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Live Bash seeks to open a space for community through live events in Westwood

One of the event spaces at Live Bash’s Westwood location features a mauve couch and palm tree decorations. The new venue opened last month at 1087 Broxton Avenue and seeks to foster community by providing a stage for artists and fans to interact through live music, comedy and podcasts. (Courtesy of Live Bash)

By Elise Van Meter

June 7, 2024 12:19 p.m.

With the arrival of Live Bash, a fresh stage has come to Westwood.

Live Bash, a new live entertainment venue, opened at 1087 Broxton Avenue last month. Seeking to nurture aspiring artists, the performance space hopes to provide a place for creative expression through music and comedy, said Live Bash chief executive officer Kristin Patterson. She said the first Live Bash venue, located in Chicago, has facilitated both artistry and human connection. The Los Angeles location will strive to foster these same attributes with the help of the Westwood community, Patterson said.

“LA is a known hub for performance, art and creativity – and in a way that no other city in the U.S. is,” Patterson said. “I’m expecting that the community will dictate what comes to the stage and will blow our minds in the best way possible.”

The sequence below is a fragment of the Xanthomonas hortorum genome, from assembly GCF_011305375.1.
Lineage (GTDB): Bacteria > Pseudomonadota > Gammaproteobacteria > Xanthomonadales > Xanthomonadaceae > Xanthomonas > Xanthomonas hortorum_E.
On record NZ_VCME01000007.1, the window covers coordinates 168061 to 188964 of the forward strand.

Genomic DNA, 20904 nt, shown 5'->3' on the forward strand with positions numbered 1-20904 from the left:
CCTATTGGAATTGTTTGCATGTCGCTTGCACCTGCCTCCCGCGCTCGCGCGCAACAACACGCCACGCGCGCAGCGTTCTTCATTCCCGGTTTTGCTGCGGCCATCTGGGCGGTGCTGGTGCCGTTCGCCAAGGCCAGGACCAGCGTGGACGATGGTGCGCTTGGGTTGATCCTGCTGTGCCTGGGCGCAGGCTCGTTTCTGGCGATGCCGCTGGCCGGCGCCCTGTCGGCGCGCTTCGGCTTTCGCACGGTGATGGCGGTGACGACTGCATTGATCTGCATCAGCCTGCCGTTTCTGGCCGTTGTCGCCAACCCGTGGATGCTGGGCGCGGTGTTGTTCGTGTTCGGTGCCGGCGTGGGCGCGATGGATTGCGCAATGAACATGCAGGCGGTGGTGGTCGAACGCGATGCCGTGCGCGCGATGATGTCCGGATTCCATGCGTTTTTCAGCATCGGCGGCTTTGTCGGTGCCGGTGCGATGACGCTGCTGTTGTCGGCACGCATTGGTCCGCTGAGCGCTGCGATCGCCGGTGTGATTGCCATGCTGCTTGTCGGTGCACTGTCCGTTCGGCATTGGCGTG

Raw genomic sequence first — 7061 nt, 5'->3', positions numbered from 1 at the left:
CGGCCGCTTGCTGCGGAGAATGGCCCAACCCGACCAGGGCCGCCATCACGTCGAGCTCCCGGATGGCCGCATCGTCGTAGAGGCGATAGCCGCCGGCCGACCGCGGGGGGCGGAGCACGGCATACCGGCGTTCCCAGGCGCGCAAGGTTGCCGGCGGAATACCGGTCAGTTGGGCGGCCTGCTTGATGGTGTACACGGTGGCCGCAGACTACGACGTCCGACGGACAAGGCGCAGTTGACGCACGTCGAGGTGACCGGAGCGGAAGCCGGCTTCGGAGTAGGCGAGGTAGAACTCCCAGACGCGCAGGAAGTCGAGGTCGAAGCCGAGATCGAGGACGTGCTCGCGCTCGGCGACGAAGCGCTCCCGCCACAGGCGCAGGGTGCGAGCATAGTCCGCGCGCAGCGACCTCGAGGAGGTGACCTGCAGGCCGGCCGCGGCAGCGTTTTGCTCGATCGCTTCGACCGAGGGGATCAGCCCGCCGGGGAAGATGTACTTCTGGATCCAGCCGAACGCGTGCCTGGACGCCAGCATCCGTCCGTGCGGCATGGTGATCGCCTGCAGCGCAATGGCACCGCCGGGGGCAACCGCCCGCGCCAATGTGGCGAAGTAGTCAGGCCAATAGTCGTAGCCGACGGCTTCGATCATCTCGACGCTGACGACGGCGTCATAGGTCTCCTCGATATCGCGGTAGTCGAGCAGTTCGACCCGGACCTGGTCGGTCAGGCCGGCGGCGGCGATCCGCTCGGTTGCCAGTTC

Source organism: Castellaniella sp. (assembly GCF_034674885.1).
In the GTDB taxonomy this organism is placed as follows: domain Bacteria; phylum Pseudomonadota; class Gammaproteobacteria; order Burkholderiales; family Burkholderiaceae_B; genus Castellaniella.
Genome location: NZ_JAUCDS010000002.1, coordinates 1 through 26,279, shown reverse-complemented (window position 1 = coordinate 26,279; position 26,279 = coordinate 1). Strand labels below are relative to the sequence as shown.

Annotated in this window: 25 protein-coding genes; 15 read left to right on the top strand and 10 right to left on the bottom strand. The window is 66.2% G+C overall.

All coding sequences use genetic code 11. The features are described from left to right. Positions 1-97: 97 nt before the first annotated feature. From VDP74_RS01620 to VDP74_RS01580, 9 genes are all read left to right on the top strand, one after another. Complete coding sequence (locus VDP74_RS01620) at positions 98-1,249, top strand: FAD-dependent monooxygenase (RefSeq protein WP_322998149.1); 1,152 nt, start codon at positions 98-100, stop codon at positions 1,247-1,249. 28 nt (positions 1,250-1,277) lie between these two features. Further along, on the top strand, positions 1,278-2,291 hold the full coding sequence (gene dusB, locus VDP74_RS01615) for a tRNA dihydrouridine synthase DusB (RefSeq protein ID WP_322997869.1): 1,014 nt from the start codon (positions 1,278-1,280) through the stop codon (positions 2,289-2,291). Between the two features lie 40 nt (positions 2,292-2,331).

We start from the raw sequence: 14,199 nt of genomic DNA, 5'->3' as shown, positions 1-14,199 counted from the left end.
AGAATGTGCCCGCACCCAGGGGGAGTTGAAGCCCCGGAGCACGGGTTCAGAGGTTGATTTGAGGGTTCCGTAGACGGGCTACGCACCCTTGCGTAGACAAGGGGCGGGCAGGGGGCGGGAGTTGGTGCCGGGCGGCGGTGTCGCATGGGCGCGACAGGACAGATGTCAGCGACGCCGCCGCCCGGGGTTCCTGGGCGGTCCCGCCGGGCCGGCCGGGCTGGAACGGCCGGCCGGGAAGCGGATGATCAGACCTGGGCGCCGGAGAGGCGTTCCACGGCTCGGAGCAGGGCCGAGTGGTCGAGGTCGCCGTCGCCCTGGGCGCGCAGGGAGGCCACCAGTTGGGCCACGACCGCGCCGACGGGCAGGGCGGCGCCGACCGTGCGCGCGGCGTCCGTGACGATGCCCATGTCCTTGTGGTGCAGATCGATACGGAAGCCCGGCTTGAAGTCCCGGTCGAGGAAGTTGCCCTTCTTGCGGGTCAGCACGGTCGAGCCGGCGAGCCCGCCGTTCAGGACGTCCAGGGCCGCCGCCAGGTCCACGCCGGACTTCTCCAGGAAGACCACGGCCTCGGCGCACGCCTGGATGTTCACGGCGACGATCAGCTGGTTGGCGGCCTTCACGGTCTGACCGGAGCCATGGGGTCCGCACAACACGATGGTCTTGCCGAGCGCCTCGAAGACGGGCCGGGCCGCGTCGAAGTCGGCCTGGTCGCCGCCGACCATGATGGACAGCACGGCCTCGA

After looking at more than 15 possible event spaces in LA, Patterson said Live Bash settled on the Broxton Avenue location with aspirations of appealing to the UCLA community. She said Live Bash hopes to facilitate engagement with local artists and student talent by allowing performers to book the venue themselves. Bree Pear, Live Bash’s head of marketing, said the organization’s platform seeks to be amenable, accessible and accommodative to emerging creatives.

[Related: SYNC seeks to harmonize creative efforts of UCLA singer-songwriters, filmmakers]

Patterson said booking flows – Live Bash’s term for the venue reservation process – for comedic, musical and other artistic pursuits are available on the Live Bash website, where potential performers are able to indicate their interest, obtain pricing estimates for reserving the venue and communicate directly with Live Bash staff regarding their unique needs. This intimate and individualized experience emphasizes the principle of ownership and the importance of returning creative control to artists, Patterson said. Through both streaming and live performance, Patterson said Live Bash provides digital and physical infrastructure to artists while also ensuring that creators are the keepers of their art. Pear added that Live Bash returns 80% of all profits to performers to further the company’s commitment to transparency and integrity in artist relationships.

“We really exist to enable artists, creators and brands to nurture and monetize their fandom,” Patterson said. “We’re enabling ownership, so that’s ownership over the context and setting for where you perform your art, how you reach your fans and the data that we give you.”